How to Prevent Tooth Decay
Tooth decay is the destruction of the hard protective outer layer of your tooth’s enamel. Plaque is a sticky, colorless film of bacteria that constantly forms in your mouth. When you eat or drink foods containing sugars, the bacteria in plaque produce acids that attack tooth enamel. Over time, these acid attacks weaken and destroy the enamel, forming a cavity.
Minerals such as calcium and phosphate in our saliva and fluoride from toothpaste, water, and other sources help the tooth enamel repair itself by replacing minerals lost during the acid attacks. By practicing good oral and dental hygiene you can avoid cavities and prevent tooth decay.
Follow these tips to prevent tooth decay:
- Brush your teeth twice a day with fluoride toothpaste. Brush your teeth at least twice a day and ideally after every meal using fluoride-containing toothpaste. If you can’t brush after eating, at least rinse your mouth with water. If you have young children, supervise when they brush, making sure they don’t swallow toothpaste and that they brush thoroughly.
- Clean between your teeth. Use dental floss or interdental cleaners daily to remove food debris and bacteria that promote tooth decay.
- Drink fluoridated tap water. 74% of Americans served by community water supply systems receive fluoridated water. If you only drink bottled water you are likely missing out on the benefits that come drinking fluoridated tap water.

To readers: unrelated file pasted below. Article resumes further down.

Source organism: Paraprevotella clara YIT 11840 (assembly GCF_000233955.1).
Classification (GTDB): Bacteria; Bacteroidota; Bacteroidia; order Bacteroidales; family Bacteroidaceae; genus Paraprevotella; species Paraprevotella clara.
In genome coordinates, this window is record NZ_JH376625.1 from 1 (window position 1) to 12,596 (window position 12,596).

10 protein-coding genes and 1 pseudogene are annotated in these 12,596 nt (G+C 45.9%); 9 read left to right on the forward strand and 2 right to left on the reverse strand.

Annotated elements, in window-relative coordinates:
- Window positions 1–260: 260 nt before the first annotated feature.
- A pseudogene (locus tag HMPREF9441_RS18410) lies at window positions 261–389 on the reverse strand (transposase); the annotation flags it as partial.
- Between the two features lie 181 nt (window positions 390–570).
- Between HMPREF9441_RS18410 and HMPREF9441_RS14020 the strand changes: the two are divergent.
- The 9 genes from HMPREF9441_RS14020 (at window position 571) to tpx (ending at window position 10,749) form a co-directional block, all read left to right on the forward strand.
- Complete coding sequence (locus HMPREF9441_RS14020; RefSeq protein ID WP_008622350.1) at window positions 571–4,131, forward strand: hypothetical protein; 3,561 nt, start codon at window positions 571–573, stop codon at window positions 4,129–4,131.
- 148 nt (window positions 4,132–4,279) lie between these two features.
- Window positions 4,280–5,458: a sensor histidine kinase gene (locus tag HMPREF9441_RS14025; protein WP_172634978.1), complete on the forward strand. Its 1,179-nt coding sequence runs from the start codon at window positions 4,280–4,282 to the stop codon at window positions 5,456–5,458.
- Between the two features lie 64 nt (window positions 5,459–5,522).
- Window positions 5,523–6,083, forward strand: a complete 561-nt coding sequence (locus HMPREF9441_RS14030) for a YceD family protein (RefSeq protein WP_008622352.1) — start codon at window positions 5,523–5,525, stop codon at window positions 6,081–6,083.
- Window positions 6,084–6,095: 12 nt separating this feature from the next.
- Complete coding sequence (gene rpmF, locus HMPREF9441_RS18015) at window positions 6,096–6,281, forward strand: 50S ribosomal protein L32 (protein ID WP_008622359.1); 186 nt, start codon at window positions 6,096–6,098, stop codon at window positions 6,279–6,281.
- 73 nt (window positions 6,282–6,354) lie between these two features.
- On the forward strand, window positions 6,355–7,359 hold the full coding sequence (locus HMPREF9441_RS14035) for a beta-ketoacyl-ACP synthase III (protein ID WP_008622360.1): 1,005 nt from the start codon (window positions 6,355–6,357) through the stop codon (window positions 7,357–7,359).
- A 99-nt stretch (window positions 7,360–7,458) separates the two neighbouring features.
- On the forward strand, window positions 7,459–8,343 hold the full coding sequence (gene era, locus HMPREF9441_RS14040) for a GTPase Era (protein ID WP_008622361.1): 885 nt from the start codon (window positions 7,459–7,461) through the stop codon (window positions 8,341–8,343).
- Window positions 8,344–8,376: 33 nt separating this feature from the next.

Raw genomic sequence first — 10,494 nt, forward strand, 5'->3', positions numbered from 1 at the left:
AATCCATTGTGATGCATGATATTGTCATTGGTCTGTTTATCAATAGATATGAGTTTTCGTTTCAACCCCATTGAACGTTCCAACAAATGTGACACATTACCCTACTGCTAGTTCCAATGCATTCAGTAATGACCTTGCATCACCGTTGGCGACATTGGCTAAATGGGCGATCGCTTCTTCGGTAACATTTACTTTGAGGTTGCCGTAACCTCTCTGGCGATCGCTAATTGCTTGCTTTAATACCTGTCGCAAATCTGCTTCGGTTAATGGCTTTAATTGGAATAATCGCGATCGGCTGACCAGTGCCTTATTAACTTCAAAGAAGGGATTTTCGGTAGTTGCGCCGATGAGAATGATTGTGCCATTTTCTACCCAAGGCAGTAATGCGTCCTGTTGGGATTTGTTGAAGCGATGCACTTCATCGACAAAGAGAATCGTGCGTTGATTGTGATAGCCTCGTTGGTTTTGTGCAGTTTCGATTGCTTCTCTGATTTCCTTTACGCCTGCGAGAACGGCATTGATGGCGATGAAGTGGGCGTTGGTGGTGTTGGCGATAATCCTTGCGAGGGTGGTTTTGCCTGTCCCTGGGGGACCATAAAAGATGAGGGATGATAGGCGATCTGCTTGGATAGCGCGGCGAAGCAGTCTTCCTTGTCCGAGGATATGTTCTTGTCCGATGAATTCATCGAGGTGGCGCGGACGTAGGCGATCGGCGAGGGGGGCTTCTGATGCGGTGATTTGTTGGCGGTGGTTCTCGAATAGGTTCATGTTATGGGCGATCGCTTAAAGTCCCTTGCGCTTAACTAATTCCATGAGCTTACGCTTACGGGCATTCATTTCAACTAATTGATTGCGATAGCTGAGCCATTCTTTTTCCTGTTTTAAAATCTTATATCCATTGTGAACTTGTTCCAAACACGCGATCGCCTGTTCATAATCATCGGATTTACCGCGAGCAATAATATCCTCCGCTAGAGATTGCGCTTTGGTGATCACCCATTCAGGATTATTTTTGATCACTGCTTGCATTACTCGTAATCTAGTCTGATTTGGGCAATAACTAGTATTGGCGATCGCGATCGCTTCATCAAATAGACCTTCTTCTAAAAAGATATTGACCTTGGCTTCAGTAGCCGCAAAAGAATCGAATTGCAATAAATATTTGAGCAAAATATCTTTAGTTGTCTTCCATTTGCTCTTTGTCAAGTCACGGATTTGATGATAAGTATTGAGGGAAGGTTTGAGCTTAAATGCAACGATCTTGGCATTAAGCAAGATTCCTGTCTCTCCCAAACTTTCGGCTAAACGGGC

- Eat nutritious and balanced meals and limit snacking. Some foods are better for your teeth than others. According to the ADA, one of the first areas to decline when your diet is less than ideal is your oral health. Carbohydrates such as candy, pretzels, and chips can remain on your tooth surface for long periods and promote tooth decay, while foods like leafy greens, dairy products and fibrous vegetables promote oral health.
- Consider dental sealants. Sealants are thin plastic coating applied to the tiny grooves on the chewing surfaces of the back teeth. This is where most tooth decay in children and teens occurs. The Centers for Disease Control and Prevention recommends sealants for all school-age children. Ask Dr. Roberts if dental sealants are right for you.
- Visit your dentist regularly. Get professional teeth cleanings and regular oral exams so that Dr. Roberts and her staff can prevent potential problems or spot them early.
Following these simple tips to prevent tooth decay will make a big difference when it comes to maintaining your healthy smile.